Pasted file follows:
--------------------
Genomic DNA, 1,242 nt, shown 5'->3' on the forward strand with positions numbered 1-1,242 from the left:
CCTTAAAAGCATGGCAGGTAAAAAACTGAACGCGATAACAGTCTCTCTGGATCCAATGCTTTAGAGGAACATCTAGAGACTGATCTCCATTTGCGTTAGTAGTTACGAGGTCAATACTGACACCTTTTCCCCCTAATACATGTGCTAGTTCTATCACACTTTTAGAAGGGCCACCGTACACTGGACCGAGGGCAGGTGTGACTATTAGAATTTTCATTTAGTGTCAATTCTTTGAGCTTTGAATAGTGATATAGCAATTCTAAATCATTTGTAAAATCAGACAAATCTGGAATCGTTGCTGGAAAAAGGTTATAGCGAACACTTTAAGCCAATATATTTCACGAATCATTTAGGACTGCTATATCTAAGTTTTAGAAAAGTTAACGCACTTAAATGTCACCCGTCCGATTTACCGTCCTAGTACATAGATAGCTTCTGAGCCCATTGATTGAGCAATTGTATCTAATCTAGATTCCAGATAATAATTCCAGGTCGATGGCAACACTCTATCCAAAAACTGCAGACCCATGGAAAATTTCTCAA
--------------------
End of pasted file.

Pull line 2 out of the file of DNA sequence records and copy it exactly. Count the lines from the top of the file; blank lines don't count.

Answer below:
CCTTAAAAGCATGGCAGGTAAAAAACTGAACGCGATAACAGTCTCTCTGGATCCAATGCTTTAGAGGAACATCTAGAGACTGATCTCCATTTGCGTTAGTAGTTACGAGGTCAATACTGACACCTTTTCCCCCTAATACATGTGCTAGTTCTATCACACTTTTAGAAGGGCCACCGTACACTGGACCGAGGGCAGGTGTGACTATTAGAATTTTCATTTAGTGTCAATTCTTTGAGCTTTGAATAGTGATATAGCAATTCTAAATCATTTGTAAAATCAGACAAATCTGGAATCGTTGCTGGAAAAAGGTTATAGCGAACACTTTAAGCCAATATATTTCACGAATCATTTAGGACTGCTATATCTAAGTTTTAGAAAAGTTAACGCACTTAAATGTCACCCGTCCGATTTACCGTCCTAGTACATAGATAGCTTCTGAGCCCATTGATTGAGCAATTGTATCTAATCTAGATTCCAGATAATAATTCCAGGTCGATGGCAACACTCTATCCAAAAACTGCAGACCCATGGAAAATTTCTCAA